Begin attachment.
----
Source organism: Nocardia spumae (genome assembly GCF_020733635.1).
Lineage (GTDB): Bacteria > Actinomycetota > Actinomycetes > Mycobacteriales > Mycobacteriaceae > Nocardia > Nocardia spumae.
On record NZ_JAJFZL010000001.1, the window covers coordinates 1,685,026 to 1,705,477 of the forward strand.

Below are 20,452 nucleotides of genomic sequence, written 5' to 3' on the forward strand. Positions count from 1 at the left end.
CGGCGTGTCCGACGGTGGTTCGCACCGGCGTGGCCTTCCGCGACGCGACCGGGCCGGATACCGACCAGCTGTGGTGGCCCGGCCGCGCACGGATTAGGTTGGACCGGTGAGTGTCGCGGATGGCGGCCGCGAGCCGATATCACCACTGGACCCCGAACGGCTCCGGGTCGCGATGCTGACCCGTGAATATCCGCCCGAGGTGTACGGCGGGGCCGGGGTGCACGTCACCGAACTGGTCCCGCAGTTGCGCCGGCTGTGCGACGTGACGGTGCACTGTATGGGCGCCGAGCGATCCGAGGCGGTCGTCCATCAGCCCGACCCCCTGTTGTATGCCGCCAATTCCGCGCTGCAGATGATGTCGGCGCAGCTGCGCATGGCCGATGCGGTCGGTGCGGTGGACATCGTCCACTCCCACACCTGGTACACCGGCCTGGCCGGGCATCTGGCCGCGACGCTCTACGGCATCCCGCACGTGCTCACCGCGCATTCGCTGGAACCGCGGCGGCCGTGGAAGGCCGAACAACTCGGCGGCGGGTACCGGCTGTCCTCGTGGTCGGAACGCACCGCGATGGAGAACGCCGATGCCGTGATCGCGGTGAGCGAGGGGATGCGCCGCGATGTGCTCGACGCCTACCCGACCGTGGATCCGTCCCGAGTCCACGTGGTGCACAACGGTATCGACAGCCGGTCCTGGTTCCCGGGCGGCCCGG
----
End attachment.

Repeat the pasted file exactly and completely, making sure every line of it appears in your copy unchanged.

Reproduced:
Source organism: Nocardia spumae (genome assembly GCF_020733635.1).
Lineage (GTDB): Bacteria > Actinomycetota > Actinomycetes > Mycobacteriales > Mycobacteriaceae > Nocardia > Nocardia spumae.
On record NZ_JAJFZL010000001.1, the window covers coordinates 1,685,026 to 1,705,477 of the forward strand.

Below are 20,452 nucleotides of genomic sequence, written 5' to 3' on the forward strand. Positions count from 1 at the left end.
CGGCGTGTCCGACGGTGGTTCGCACCGGCGTGGCCTTCCGCGACGCGACCGGGCCGGATACCGACCAGCTGTGGTGGCCCGGCCGCGCACGGATTAGGTTGGACCGGTGAGTGTCGCGGATGGCGGCCGCGAGCCGATATCACCACTGGACCCCGAACGGCTCCGGGTCGCGATGCTGACCCGTGAATATCCGCCCGAGGTGTACGGCGGGGCCGGGGTGCACGTCACCGAACTGGTCCCGCAGTTGCGCCGGCTGTGCGACGTGACGGTGCACTGTATGGGCGCCGAGCGATCCGAGGCGGTCGTCCATCAGCCCGACCCCCTGTTGTATGCCGCCAATTCCGCGCTGCAGATGATGTCGGCGCAGCTGCGCATGGCCGATGCGGTCGGTGCGGTGGACATCGTCCACTCCCACACCTGGTACACCGGCCTGGCCGGGCATCTGGCCGCGACGCTCTACGGCATCCCGCACGTGCTCACCGCGCATTCGCTGGAACCGCGGCGGCCGTGGAAGGCCGAACAACTCGGCGGCGGGTACCGGCTGTCCTCGTGGTCGGAACGCACCGCGATGGAGAACGCCGATGCCGTGATCGCGGTGAGCGAGGGGATGCGCCGCGATGTGCTCGACGCCTACCCGACCGTGGATCCGTCCCGAGTCCACGTGGTGCACAACGGTATCGACAGCCGGTCCTGGTTCCCGGGCGGCCCGG